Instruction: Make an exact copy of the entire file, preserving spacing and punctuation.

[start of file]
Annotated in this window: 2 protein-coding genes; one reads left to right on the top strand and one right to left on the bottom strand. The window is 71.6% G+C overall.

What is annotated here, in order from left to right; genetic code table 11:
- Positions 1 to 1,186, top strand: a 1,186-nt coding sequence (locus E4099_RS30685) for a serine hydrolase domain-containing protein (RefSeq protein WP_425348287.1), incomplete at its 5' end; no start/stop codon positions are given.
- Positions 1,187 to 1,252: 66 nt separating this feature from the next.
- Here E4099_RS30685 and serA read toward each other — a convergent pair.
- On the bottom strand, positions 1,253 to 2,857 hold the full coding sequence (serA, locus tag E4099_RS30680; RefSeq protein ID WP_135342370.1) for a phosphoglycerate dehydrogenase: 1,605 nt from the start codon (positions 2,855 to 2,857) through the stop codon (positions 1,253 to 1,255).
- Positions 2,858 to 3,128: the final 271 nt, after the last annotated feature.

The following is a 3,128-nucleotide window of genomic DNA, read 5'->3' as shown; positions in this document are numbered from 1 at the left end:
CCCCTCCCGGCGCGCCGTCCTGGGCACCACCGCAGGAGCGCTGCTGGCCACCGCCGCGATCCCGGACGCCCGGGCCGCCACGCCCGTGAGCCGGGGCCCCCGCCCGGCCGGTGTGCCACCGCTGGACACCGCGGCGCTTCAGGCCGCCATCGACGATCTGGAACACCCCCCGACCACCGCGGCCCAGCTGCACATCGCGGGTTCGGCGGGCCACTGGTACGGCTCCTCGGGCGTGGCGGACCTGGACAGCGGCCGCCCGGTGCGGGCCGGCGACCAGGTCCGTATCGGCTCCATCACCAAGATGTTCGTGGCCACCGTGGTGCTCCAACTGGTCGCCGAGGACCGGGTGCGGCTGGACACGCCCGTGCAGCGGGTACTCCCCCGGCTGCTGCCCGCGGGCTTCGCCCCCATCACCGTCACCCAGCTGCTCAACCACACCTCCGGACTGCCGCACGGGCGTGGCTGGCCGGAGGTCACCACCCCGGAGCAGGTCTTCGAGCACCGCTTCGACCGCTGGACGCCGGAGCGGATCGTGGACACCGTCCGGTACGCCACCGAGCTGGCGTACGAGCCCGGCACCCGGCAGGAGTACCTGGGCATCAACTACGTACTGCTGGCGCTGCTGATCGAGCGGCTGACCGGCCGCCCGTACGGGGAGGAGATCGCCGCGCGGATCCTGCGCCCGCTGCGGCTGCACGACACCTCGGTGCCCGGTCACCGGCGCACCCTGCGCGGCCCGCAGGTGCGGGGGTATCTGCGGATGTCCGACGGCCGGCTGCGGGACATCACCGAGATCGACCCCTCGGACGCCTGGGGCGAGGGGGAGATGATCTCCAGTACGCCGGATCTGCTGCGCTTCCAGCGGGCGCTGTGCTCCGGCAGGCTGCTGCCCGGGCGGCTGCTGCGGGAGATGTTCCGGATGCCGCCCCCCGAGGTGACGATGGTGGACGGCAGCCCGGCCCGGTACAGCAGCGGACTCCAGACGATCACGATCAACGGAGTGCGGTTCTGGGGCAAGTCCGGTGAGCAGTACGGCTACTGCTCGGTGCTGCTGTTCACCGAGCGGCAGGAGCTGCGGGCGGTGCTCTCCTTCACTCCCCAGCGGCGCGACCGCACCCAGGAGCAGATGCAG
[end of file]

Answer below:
Annotated in this window: 2 protein-coding genes; one reads left to right on the top strand and one right to left on the bottom strand. The window is 71.6% G+C overall.

What is annotated here, in order from left to right; genetic code table 11:
- Positions 1 to 1,186, top strand: a 1,186-nt coding sequence (locus E4099_RS30685) for a serine hydrolase domain-containing protein (RefSeq protein WP_425348287.1), incomplete at its 5' end; no start/stop codon positions are given.
- Positions 1,187 to 1,252: 66 nt separating this feature from the next.
- Here E4099_RS30685 and serA read toward each other — a convergent pair.
- On the bottom strand, positions 1,253 to 2,857 hold the full coding sequence (serA, locus tag E4099_RS30680; RefSeq protein ID WP_135342370.1) for a phosphoglycerate dehydrogenase: 1,605 nt from the start codon (positions 2,855 to 2,857) through the stop codon (positions 1,253 to 1,255).
- Positions 2,858 to 3,128: the final 271 nt, after the last annotated feature.

The following is a 3,128-nucleotide window of genomic DNA, read 5'->3' as shown; positions in this document are numbered from 1 at the left end:
CCCCTCCCGGCGCGCCGTCCTGGGCACCACCGCAGGAGCGCTGCTGGCCACCGCCGCGATCCCGGACGCCCGGGCCGCCACGCCCGTGAGCCGGGGCCCCCGCCCGGCCGGTGTGCCACCGCTGGACACCGCGGCGCTTCAGGCCGCCATCGACGATCTGGAACACCCCCCGACCACCGCGGCCCAGCTGCACATCGCGGGTTCGGCGGGCCACTGGTACGGCTCCTCGGGCGTGGCGGACCTGGACAGCGGCCGCCCGGTGCGGGCCGGCGACCAGGTCCGTATCGGCTCCATCACCAAGATGTTCGTGGCCACCGTGGTGCTCCAACTGGTCGCCGAGGACCGGGTGCGGCTGGACACGCCCGTGCAGCGGGTACTCCCCCGGCTGCTGCCCGCGGGCTTCGCCCCCATCACCGTCACCCAGCTGCTCAACCACACCTCCGGACTGCCGCACGGGCGTGGCTGGCCGGAGGTCACCACCCCGGAGCAGGTCTTCGAGCACCGCTTCGACCGCTGGACGCCGGAGCGGATCGTGGACACCGTCCGGTACGCCACCGAGCTGGCGTACGAGCCCGGCACCCGGCAGGAGTACCTGGGCATCAACTACGTACTGCTGGCGCTGCTGATCGAGCGGCTGACCGGCCGCCCGTACGGGGAGGAGATCGCCGCGCGGATCCTGCGCCCGCTGCGGCTGCACGACACCTCGGTGCCCGGTCACCGGCGCACCCTGCGCGGCCCGCAGGTGCGGGGGTATCTGCGGATGTCCGACGGCCGGCTGCGGGACATCACCGAGATCGACCCCTCGGACGCCTGGGGCGAGGGGGAGATGATCTCCAGTACGCCGGATCTGCTGCGCTTCCAGCGGGCGCTGTGCTCCGGCAGGCTGCTGCCCGGGCGGCTGCTGCGGGAGATGTTCCGGATGCCGCCCCCCGAGGTGACGATGGTGGACGGCAGCCCGGCCCGGTACAGCAGCGGACTCCAGACGATCACGATCAACGGAGTGCGGTTCTGGGGCAAGTCCGGTGAGCAGTACGGCTACTGCTCGGTGCTGCTGTTCACCGAGCGGCAGGAGCTGCGGGCGGTGCTCTCCTTCACTCCCCAGCGGCGCGACCGCACCCAGGAGCAGATGCAG